Bullish sentiment returned to Wall Street last week, with all major stock averages closing significantly higher, helping make July its best month since 2020.
Bulls in stock markets were led by several factors, including Apple and Amazon’s earnings, which beat analysts’ downgraded expectations. They confirmed that these tech giants could survive and thrive in a challenging environment of rising inflation and interest rates.
Then there was a much-anticipated base hike of 75 points in the fed funds rate, reassuring Wall Street that the country’s central bank is serious about getting inflation under control. At the same time, Chairman Jerome Powell’s dovish tone raised expectations of a quick end to rate hikes.
“The Fed’s 75 basis point hike in interest rates was fully anticipated,” Robert R. Johnson, an economics professor at Creighton University, told the International Business Times in an email. “What was not expected was Powell’s more dovish comments in his post-announcement press conference. Market participants were pleasantly surprised when Powell said that “current interest rates are close to neutral.” Those comments pushed shares higher as investors believed interest rates might not need to rise much further despite historically high inflation numbers. While last month’s inflation numbers were hot, July’s numbers should be significantly lower as oil and other commodity prices have recently fallen.”
And there was the interim GDP report for the second quarter of 2022, which showed the economy contracted 0.9% qoq, while core PCE was at 4.4%, compared to 5.2% in the previous month first quarter.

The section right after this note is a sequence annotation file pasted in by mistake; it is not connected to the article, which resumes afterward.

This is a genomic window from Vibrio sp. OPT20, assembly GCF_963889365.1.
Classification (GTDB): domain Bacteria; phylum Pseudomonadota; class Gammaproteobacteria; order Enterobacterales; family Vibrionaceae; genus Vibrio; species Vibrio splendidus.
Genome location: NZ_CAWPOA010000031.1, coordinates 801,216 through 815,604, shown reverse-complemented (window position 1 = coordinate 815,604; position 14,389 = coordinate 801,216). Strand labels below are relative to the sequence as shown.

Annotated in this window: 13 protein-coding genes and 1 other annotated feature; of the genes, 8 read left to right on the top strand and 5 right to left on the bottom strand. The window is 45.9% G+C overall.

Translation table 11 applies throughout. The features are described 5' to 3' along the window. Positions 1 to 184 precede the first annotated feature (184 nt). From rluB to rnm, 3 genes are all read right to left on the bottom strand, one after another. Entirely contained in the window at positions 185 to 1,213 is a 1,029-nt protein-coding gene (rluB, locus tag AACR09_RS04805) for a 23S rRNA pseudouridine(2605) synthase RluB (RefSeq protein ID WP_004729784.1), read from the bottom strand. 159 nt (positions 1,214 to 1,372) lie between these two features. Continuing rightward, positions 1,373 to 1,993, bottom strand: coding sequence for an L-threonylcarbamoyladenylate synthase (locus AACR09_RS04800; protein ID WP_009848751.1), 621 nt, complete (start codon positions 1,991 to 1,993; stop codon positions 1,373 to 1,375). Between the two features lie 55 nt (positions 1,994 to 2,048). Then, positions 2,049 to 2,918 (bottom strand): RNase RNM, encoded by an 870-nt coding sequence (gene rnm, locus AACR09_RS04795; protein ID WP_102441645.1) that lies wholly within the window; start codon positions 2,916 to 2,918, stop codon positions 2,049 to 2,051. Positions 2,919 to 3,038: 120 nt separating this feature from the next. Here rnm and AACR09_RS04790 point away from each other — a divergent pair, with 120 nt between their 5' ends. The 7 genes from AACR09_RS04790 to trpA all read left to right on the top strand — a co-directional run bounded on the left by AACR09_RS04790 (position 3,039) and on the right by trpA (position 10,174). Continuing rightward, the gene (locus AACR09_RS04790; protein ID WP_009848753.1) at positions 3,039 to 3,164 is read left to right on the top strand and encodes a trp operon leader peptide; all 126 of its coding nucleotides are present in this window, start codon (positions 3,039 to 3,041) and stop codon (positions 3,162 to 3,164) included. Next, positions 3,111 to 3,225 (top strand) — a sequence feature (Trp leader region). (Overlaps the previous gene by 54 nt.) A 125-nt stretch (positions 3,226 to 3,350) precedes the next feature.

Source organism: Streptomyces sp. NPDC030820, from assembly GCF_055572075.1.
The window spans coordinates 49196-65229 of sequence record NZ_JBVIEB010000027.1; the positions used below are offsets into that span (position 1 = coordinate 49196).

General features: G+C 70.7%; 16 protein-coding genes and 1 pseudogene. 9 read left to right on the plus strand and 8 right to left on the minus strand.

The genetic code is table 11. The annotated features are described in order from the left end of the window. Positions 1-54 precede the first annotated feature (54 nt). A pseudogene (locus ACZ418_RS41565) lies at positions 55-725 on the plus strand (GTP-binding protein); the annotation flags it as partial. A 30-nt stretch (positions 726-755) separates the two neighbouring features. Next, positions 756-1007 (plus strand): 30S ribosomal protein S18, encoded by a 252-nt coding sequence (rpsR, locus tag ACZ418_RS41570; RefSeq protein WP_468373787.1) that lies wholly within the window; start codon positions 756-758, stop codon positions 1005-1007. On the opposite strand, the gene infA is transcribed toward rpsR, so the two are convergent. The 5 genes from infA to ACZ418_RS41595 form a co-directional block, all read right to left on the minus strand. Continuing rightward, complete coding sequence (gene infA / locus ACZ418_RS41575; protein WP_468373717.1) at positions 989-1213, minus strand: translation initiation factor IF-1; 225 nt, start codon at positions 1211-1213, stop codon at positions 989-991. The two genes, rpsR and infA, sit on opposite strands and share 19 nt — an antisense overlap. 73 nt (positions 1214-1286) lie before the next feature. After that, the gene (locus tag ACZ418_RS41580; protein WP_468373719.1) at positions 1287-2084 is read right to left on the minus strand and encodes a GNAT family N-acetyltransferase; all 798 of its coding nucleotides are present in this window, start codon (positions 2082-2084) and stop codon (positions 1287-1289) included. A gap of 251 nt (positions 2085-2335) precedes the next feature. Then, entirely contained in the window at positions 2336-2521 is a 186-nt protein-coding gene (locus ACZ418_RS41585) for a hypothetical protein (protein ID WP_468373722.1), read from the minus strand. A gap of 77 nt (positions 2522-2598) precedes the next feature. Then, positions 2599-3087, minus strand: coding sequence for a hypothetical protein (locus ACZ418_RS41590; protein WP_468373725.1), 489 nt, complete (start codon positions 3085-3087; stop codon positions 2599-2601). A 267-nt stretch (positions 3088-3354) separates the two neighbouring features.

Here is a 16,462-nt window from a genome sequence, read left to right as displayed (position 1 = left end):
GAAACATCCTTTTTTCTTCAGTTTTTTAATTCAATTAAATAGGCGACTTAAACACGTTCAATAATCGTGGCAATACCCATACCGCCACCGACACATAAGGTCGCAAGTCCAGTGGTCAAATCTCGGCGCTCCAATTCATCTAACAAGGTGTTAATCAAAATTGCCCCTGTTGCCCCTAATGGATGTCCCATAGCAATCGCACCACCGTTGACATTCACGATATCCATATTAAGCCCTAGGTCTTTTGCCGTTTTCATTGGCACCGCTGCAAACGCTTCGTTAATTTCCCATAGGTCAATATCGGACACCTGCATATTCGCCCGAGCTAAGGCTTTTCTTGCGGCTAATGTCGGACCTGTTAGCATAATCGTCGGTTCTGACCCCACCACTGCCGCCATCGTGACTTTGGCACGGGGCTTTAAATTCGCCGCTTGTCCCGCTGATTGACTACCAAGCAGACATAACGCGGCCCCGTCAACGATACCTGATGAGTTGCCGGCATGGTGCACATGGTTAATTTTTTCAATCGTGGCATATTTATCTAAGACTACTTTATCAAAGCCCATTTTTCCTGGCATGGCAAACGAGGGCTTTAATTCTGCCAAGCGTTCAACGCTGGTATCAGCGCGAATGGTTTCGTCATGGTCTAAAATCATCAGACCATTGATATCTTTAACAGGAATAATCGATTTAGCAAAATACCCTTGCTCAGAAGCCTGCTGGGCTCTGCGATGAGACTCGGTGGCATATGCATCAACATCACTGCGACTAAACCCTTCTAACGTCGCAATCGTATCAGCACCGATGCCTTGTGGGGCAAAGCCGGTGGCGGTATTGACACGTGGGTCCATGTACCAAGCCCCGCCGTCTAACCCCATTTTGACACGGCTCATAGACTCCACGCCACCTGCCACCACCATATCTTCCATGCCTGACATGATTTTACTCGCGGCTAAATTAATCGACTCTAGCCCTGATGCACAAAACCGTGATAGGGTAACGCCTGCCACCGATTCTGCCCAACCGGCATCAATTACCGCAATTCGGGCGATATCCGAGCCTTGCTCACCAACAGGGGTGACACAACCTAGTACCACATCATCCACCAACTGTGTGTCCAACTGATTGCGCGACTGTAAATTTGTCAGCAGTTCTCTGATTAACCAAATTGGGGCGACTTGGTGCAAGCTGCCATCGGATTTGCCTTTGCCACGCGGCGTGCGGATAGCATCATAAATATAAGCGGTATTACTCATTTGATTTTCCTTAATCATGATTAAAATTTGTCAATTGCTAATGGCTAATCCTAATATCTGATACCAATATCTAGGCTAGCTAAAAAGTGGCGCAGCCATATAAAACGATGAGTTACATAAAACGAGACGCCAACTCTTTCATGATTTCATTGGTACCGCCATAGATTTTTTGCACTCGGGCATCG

These numbers supported the thesis that the economy is starting to correct itself for inflation and that the Fed could be pretty much done with raising rates. As a result, government bond yields fell, which supported the rally in risky assets.
In addition, a euro zone report showed that the euro economy continues to grow despite rising inflation and the Russo-Ukrainian war. The region’s gross domestic product (GDP) grew by 0.7% in the first quarter of 2022, beating expectations of a 0.2% increase. And that helped the euro regain some ground it had lost against the dollar over the past few weeks.
This also appealed to stock traders and investors. A growing eurozone makes it less likely that the global economy will enter a synchronous recession, which could hurt profits at corporate giants with significant exposure to overseas markets. In addition, the weakening of the dollar raised hopes of a favorable translation of future earnings for these companies.
Still, bullish sentiment on Wall Street is likely to be tempered by multi-year high inflation, which will require further rate hikes from central banks around the world, both on the short- and long-term side of the yield curve. And that could hurt corporate earnings in interest-rate-sensitive sectors, including the energy and materials sectors that led the rally as the pandemic lockdowns ended.
Additionally, rising interest rates and drying up of liquidity could take their toll on risky assets such as smaller profitless companies traded on the NASDAQ and cryptocurrencies that have no intrinsic value.
https://www.ibtimes.com.au/bullish-sentiment-returns-wall-street-how-long-will-it-last-1836167?utm_source=Public&utm_medium=Feed&utm_campaign=Distribution Bullish sentiment is returning on Wall Street, but how long will it last?